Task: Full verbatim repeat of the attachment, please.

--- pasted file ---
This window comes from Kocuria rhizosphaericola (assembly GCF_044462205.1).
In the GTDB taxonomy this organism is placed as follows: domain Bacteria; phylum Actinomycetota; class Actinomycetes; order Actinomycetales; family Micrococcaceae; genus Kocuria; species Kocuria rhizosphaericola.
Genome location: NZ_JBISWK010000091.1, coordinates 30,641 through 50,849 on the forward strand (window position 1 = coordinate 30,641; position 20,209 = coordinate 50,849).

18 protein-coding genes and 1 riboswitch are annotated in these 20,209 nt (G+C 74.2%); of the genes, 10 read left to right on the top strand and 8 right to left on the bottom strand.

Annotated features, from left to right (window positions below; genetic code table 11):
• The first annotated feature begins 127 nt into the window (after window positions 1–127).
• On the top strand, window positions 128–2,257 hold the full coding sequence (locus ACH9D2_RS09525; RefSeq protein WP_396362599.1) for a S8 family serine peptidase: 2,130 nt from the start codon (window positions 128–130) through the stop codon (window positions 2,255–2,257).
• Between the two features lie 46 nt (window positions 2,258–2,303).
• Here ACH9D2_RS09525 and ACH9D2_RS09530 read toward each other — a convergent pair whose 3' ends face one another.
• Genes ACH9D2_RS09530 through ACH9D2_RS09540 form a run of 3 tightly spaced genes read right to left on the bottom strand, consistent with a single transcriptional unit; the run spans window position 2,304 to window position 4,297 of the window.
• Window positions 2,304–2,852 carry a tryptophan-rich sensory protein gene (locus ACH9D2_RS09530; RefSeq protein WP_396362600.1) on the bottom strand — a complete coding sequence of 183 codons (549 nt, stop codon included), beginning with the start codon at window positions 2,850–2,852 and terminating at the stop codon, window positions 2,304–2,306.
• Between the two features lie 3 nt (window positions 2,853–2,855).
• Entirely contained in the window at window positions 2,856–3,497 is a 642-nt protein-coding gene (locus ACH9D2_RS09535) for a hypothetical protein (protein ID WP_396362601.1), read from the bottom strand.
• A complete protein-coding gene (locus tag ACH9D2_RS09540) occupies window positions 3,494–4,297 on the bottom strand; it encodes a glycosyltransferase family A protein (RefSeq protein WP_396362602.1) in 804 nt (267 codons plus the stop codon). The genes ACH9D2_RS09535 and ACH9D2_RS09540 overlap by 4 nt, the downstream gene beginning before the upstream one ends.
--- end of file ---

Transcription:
This window comes from Kocuria rhizosphaericola (assembly GCF_044462205.1).
In the GTDB taxonomy this organism is placed as follows: domain Bacteria; phylum Actinomycetota; class Actinomycetes; order Actinomycetales; family Micrococcaceae; genus Kocuria; species Kocuria rhizosphaericola.
Genome location: NZ_JBISWK010000091.1, coordinates 30,641 through 50,849 on the forward strand (window position 1 = coordinate 30,641; position 20,209 = coordinate 50,849).

18 protein-coding genes and 1 riboswitch are annotated in these 20,209 nt (G+C 74.2%); of the genes, 10 read left to right on the top strand and 8 right to left on the bottom strand.

Annotated features, from left to right (window positions below; genetic code table 11):
• The first annotated feature begins 127 nt into the window (after window positions 1–127).
• On the top strand, window positions 128–2,257 hold the full coding sequence (locus ACH9D2_RS09525; RefSeq protein WP_396362599.1) for a S8 family serine peptidase: 2,130 nt from the start codon (window positions 128–130) through the stop codon (window positions 2,255–2,257).
• Between the two features lie 46 nt (window positions 2,258–2,303).
• Here ACH9D2_RS09525 and ACH9D2_RS09530 read toward each other — a convergent pair whose 3' ends face one another.
• Genes ACH9D2_RS09530 through ACH9D2_RS09540 form a run of 3 tightly spaced genes read right to left on the bottom strand, consistent with a single transcriptional unit; the run spans window position 2,304 to window position 4,297 of the window.
• Window positions 2,304–2,852 carry a tryptophan-rich sensory protein gene (locus ACH9D2_RS09530; RefSeq protein WP_396362600.1) on the bottom strand — a complete coding sequence of 183 codons (549 nt, stop codon included), beginning with the start codon at window positions 2,850–2,852 and terminating at the stop codon, window positions 2,304–2,306.
• Between the two features lie 3 nt (window positions 2,853–2,855).
• Entirely contained in the window at window positions 2,856–3,497 is a 642-nt protein-coding gene (locus ACH9D2_RS09535) for a hypothetical protein (protein ID WP_396362601.1), read from the bottom strand.
• A complete protein-coding gene (locus tag ACH9D2_RS09540) occupies window positions 3,494–4,297 on the bottom strand; it encodes a glycosyltransferase family A protein (RefSeq protein WP_396362602.1) in 804 nt (267 codons plus the stop codon). The genes ACH9D2_RS09535 and ACH9D2_RS09540 overlap by 4 nt, the downstream gene beginning before the upstream one ends.